Academic journal article Black Music Research Journal

Writing on the Wall: Some Speculations on Islamic Talismans, Catholic Prayers, and the Preparation of Cuban Bata Drums for Orisha Worship

Academic journal article Black Music Research Journal

Writing on the Wall: Some Speculations on Islamic Talismans, Catholic Prayers, and the Preparation of Cuban Bata Drums for Orisha Worship

Article excerpt

This essay examines the use of script in the preparation and consecration of Cuban bata drums. (2) The writing of esoteric markings on the interior walls of these double-headed drums as a practice is not particularly secretive--many devotees outside the drumming fraternity are either aware that such a custom takes place or can at least imagine it being so. Nonetheless, the markings themselves remain one of the most guarded mysteries of the drumming fraternities in Cuba. Though the denotative meaning of most of these esoteric markings has seemingly been lost, this essay looks to how this writing, both the practice and its content, might index a north-of- Yorubaland provenance of Cuba's sacred bata drum complex. Fieldwork has demonstrated that this argument is supported among some of Cuba's bata drumming experts, notwithstanding the pervasive link made between the bata drums and Yoruba heritage among orisha worshippers in Cuba.

Claims made by Cuban drummers regarding historical links with the regions north of the Niger River are made independently of any reference to the esoteric markings inside of the drums: though they may be connected, and it is in part the thesis of this study that they may indeed be related. Cuban informants do not make any overt connections between non-Yoruba cultural groups and the script that appears inside the sacred Cuban bata drums. I speculate here, however, that these markings and the north-of-the-Niger origins of the bata may be connected, and that this "writing" on the interior of the drums is the result of an amalgamation of protective-medicine technologies at play in Yorubaland prior to and throughout the period of the trans-Atlantic separation. Furthermore, it seems appropriate to suggest that this also lends credence to the notion of a vibrant intercultural, trans-Niger dialogue that was not simply motivated by the trade in commodities and slaves, but also by religious and spiritual expertise. Though speculative in nature, I would suggest that, if my case is compelling, it should contribute greater confidence, albeit in small measure, in the claims of those Cuban bata experts who purport that in their antiquity the bata drums, or at least elements of their construction, traversed the Niger River into Yorubaland.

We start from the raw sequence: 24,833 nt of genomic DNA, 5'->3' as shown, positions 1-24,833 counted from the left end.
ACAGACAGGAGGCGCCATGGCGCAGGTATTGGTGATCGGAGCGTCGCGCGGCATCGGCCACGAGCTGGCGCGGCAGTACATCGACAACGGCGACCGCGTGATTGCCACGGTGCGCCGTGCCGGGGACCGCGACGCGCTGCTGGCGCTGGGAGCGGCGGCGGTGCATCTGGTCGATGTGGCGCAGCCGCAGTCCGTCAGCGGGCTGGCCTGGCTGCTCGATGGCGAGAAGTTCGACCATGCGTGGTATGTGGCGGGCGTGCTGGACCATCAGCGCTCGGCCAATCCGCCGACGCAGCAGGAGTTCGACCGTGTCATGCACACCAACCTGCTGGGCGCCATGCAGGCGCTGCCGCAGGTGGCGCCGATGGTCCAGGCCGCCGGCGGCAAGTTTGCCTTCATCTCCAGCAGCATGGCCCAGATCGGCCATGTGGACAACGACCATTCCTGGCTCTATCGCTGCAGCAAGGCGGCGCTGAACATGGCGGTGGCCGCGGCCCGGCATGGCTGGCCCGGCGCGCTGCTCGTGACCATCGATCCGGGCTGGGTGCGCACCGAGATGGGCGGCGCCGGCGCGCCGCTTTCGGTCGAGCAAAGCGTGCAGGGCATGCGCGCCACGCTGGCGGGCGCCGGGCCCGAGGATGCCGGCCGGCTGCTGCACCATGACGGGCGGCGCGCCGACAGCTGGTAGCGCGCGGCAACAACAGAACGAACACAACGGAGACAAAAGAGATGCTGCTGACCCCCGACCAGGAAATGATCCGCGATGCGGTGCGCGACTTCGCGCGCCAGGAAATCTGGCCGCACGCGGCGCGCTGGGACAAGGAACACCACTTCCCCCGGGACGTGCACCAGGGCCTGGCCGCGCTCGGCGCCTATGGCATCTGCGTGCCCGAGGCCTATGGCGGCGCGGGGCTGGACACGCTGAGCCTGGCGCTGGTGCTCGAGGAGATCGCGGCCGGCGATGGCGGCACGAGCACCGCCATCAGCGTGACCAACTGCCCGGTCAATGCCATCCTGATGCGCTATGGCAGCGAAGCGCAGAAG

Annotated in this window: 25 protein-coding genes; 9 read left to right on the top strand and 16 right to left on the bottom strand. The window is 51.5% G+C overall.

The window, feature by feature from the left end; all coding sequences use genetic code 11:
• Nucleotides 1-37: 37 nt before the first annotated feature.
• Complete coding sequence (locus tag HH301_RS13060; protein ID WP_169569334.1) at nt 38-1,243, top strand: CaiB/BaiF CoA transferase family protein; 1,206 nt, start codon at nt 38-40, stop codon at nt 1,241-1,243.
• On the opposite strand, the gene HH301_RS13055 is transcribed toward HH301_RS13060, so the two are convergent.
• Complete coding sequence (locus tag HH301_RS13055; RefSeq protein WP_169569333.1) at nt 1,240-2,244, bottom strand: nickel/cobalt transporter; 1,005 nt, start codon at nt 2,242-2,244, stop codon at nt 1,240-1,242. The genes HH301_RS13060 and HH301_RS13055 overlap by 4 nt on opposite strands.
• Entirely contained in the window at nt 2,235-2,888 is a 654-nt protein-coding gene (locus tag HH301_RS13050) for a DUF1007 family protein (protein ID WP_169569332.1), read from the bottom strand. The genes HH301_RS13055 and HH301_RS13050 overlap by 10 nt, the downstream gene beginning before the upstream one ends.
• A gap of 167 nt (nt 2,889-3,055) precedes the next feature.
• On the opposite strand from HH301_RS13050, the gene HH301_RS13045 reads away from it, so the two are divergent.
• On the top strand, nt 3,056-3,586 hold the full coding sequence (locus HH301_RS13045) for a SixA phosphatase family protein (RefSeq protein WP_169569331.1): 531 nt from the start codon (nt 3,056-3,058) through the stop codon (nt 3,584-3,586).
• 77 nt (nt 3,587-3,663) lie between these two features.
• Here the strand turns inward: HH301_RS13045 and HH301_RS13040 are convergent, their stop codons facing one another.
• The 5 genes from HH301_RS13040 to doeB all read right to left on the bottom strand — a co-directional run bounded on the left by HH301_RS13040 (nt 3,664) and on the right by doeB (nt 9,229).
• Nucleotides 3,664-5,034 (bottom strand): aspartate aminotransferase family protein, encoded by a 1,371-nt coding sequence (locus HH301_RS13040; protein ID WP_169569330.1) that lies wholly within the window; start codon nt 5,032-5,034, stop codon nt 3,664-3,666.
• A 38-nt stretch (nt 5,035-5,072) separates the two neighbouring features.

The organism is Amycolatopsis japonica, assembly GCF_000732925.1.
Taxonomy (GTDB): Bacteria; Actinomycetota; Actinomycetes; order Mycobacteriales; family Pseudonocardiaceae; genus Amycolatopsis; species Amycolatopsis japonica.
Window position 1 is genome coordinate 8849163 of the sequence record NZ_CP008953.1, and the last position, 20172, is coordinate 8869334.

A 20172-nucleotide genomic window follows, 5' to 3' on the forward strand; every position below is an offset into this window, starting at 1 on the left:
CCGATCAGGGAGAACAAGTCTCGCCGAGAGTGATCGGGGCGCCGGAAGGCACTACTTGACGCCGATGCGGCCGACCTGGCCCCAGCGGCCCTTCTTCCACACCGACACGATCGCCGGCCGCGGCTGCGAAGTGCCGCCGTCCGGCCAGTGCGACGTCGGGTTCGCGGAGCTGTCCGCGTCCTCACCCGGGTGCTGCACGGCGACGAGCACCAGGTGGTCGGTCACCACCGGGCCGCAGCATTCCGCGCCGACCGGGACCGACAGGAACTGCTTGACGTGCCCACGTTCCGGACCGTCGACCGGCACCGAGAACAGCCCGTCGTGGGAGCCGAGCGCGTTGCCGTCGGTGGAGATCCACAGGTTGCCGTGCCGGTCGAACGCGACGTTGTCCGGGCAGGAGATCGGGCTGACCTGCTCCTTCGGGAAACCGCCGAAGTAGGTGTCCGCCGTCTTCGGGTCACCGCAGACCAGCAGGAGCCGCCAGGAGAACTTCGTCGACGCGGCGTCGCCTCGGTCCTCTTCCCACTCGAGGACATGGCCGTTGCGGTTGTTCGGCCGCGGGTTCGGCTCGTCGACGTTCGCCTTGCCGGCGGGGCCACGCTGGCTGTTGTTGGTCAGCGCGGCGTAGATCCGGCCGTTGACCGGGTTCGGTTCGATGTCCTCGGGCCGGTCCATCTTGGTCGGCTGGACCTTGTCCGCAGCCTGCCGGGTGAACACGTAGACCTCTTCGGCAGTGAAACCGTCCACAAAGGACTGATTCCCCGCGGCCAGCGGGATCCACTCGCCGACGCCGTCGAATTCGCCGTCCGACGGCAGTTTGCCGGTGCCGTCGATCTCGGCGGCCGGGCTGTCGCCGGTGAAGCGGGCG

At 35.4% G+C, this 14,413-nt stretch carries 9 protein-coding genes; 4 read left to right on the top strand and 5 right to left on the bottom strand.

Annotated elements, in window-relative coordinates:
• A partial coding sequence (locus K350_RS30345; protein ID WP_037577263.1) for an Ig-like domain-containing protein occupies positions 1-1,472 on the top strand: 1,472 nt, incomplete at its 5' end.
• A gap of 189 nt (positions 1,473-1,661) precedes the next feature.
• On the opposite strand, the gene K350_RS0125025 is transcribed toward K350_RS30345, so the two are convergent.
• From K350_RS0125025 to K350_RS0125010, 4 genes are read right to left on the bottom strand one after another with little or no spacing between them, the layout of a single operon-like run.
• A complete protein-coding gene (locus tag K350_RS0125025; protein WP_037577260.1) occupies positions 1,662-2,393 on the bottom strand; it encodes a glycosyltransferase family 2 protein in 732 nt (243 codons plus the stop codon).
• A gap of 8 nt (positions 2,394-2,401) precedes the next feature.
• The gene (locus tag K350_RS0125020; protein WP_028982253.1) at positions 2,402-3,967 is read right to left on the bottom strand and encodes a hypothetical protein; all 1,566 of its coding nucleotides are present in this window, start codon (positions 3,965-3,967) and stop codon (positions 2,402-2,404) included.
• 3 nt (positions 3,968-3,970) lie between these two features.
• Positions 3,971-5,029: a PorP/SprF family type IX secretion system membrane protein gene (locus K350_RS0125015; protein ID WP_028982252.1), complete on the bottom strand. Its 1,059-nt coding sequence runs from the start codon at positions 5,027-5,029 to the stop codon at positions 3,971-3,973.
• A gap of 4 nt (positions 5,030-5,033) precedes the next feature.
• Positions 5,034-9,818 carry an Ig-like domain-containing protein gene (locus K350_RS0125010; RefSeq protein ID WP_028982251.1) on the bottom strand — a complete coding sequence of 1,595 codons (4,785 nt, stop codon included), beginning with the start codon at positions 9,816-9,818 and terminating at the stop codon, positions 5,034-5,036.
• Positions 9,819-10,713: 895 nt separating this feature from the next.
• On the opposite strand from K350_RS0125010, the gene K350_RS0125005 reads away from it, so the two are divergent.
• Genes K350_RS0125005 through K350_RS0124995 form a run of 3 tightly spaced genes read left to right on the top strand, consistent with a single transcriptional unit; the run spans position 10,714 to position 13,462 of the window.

In terms of its implications for future research on Cuban bata drumming, this study is both preliminary and speculative, though not without potential fruit to bear. The central questions that motivated its structuring emerged from the seemingly congruent connections between particular Cuban claims of a Hausa provenance of bata drumming and those historical studies that also highlight a religious and cultural overlap between the Old Oyo polity and the Nupe and Hausa to the north of Old Oyo (e.g., Nadel [1942] 1973; Agiri 1975; see also the travel journals of Clapperton [1829/1966] and Lander and Lander [1832/1965]) My methodology, however, looks to an arena of religious expertise seemingly unrelated to writing or musical matters: medicine making. The essay asks two prefatory questions: Are there valid links to be made between the medicine-making technologies in Yorubaland antedating the trans-Atlantic separation, which would have been practiced by Yoruba Traditionalists and Islamic specialists, and those that emerge in Cuban orisha practice? And if so, given the close relationship between "medicine" experts in Cuba (i.e., Ifa diviners, Osanyin priests) and bata construction (Marcuzzi 2005, 429-477), are these technologies also to be considered "at play" to any degree with respect to the techniques of bata preparation today in Cuba? At this point, I am not going to begin any extensive account of the connection between medicine, writing, and the preparation of the bata drums, though it is my intention that the necessary associations will become transparent as this study unfolds.

Medicines in the Making

The economy of medicine making among orisha devotees both in Cuba and Nigeria has long been a competitive arena. …

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